He makes a taxable income of several hundred-thousand naira a month, is able to afford a few middle-range suits and TM Lewin or Thomas Pink shirts, rents a home on Lagos Island, or not too far across the Third Mainland Bridge at Magodo, Gbagada or Ikeja GRA. He is able to travel to Europe or the US once a year. He speaks English well, sometimes with a carefully-cultivated English or American accent. He understands his place.
He might have a European or American university degree. He might have a job at the bank, in an oil company or in the telecom sector. He might at some point stumble on the odd government contract or into oil speculation and be promoted to de-facto elder in the church. He might change the wife of his youth or forget his parents in the village, but he won’t forget his church and his pastor. His potential is his major selling point.
Even if he never amounts to much more than the slow corporate climber, he has the steady income, the attractiveness of youth, eligibility for marriage and the capacity to father children. With just the right balance of cynicism and ambition, he is the archetypal well-adjusted Nigerian, successfully managing the Nigerian environment. He is in no danger of losing his religion.
If the congregation lags in their shouts of ‘Preach it Pastor’, whistle blowing, hand clapping or random whooping, the pastor eggs them on. ‘Oooh, you don’t wanna help me up in here!’ he urges.
The congregation picks up the end of his sentence and draws it out in a long interlude of clapping and cheering. He calms them down again, teasingly reprimanding that there is no need to get excited. ‘We just talking!’ he declares.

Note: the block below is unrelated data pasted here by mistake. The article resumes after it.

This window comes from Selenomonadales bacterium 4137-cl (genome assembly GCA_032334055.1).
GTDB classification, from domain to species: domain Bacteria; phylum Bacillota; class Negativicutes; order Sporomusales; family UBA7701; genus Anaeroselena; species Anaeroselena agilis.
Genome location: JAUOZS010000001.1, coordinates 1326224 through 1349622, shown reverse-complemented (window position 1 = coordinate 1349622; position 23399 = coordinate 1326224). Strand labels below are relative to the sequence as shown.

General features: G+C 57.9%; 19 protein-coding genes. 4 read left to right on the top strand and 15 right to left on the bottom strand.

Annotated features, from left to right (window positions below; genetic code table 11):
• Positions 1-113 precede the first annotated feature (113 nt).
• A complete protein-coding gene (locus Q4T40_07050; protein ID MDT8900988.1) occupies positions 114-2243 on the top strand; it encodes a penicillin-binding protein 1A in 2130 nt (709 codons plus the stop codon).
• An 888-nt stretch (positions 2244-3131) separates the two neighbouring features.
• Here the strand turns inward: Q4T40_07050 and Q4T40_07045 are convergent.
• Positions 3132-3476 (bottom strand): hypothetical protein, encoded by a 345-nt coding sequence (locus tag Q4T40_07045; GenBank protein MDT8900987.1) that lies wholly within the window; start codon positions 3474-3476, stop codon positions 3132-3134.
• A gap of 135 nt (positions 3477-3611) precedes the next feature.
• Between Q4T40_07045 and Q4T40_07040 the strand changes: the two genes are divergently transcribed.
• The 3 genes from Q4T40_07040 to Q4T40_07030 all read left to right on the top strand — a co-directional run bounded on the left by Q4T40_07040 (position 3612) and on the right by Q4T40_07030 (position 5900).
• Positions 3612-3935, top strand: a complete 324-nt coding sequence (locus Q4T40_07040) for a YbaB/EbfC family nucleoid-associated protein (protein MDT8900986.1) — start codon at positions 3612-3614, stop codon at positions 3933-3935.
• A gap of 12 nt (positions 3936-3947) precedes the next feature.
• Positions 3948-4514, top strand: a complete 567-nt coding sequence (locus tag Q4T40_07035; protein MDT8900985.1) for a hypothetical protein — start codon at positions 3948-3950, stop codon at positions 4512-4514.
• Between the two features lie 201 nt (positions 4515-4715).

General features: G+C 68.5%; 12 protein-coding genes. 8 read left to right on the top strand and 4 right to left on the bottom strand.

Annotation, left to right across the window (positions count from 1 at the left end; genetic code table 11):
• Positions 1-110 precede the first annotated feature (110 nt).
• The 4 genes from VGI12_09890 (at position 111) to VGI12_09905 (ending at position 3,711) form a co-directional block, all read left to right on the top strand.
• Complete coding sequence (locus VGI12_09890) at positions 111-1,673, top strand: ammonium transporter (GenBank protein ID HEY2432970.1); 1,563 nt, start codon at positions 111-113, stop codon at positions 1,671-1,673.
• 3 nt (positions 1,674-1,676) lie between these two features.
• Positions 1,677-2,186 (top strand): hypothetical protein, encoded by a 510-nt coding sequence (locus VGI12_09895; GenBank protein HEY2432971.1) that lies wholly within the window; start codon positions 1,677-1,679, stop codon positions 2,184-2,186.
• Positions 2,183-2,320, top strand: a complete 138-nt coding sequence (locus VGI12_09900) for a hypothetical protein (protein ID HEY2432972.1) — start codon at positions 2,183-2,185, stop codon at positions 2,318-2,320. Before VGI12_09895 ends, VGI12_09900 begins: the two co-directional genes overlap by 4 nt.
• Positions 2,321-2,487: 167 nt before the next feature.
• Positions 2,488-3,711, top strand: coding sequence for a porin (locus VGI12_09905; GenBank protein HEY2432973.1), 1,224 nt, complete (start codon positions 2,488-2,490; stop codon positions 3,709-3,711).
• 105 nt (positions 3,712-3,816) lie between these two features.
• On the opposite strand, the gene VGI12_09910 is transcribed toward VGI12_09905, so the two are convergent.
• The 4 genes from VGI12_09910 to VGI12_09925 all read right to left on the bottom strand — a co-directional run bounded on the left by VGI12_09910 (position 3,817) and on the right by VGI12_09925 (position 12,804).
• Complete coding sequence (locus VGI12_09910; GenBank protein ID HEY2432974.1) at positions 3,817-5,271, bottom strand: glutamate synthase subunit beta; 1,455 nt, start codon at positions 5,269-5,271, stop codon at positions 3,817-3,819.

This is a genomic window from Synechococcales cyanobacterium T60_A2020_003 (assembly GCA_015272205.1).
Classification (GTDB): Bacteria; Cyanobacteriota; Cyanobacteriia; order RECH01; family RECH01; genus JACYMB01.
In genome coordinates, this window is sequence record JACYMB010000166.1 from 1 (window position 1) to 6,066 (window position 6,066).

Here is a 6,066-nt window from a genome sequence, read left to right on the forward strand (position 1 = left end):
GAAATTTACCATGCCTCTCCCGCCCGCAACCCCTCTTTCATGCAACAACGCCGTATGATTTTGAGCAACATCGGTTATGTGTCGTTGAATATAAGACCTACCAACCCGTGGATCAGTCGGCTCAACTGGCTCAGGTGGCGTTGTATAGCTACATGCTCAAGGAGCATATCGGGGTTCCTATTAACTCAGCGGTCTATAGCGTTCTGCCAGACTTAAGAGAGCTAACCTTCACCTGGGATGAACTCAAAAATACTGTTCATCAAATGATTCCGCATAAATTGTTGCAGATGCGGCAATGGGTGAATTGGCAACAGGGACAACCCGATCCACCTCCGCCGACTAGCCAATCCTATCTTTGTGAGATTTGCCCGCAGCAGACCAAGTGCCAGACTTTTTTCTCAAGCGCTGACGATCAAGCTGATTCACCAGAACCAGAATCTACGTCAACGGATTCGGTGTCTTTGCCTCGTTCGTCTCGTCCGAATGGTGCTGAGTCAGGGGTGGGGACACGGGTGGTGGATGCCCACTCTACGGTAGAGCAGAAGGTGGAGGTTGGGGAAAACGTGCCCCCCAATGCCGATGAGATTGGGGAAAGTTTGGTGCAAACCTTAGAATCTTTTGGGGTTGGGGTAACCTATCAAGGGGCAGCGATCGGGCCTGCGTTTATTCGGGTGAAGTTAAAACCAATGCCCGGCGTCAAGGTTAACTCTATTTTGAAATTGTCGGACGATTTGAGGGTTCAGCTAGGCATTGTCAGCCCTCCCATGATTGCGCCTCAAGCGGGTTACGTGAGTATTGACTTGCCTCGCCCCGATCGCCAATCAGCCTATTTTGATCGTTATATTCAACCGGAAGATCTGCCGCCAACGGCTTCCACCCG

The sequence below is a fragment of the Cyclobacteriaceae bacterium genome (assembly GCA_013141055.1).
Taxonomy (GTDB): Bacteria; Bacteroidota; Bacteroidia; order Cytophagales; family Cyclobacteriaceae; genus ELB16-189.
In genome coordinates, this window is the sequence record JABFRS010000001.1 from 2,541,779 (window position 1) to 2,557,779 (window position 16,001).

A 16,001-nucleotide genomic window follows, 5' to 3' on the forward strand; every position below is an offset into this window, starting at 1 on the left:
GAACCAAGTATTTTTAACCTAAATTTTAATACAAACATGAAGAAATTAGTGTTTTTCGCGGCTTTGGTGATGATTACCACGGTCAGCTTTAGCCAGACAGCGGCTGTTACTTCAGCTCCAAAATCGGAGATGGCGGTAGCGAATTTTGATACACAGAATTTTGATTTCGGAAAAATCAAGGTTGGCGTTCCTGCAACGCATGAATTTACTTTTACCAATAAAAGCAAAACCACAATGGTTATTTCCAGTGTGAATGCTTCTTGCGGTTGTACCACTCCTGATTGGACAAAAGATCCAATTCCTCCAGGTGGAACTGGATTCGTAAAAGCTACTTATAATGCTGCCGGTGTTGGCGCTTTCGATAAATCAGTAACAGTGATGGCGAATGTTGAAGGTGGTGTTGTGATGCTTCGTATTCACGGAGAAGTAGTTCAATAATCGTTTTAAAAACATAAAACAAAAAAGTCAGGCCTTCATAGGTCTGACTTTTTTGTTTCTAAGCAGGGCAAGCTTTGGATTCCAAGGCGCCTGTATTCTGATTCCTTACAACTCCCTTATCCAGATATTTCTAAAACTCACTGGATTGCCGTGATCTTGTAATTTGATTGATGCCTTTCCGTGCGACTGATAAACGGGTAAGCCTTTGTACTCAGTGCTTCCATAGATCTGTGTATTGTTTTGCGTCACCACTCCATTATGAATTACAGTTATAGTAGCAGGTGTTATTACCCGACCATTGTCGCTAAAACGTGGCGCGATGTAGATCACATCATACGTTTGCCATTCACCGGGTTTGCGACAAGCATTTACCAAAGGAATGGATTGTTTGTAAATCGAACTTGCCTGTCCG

As a rule, as the sermon progresses, he becomes more insistent in tone and analogies. It is necessary to conclude in a way that leaves everyone concerned satisfied. The analogies that he employs do not significantly change from one Sunday to the next. The state of the Nigerian economy has not improved in the past 20 years.
The hardships of the Nigerian environment have undoubtedly driven Nigerians to an increasing fervour in the practice of religion. The progression from there is often downhill to the loud boisterousness of a marketplace dominated by large numbers of self-regarding and mechanical devotees.
The hagglers are aggressive because they are convinced the stakes are high. Some say it’s about rescuing the souls of men from hell, and showing the way to a God-appointed prosperity here on earth, prosperity of the soul, mind and body.
Sceptics, on the other hand, say the whole business is about money. Even if this were true, it would only be so for the leadership, because the money does go up, but rarely comes down. Still, religious leadership is not only about money.
It is also about influence, power, the allure of being God, or at least being idolised and made comparable to God; about having otherwise intelligent people hanging onto your every word, believing that you have the delegated power to bless and curse, to define who they are, who they will marry and if they will succeed.
Another motive is the anticipated prosperity bestowed by a Father Christmas figure, whose answer to every question and every request is a resounding ‘Yes’. Yet, this prosperity is not freely given. Father Christmas demands love, time, tithes, offerings, building funds and allegiance to the representative man of God.
Most importantly, the Nigerian Christian is obliged to help build the numbers in his church. He has to obey the laws and demands tied to his well-being, good health, survival and prosperity in the precarious Nigerian environment.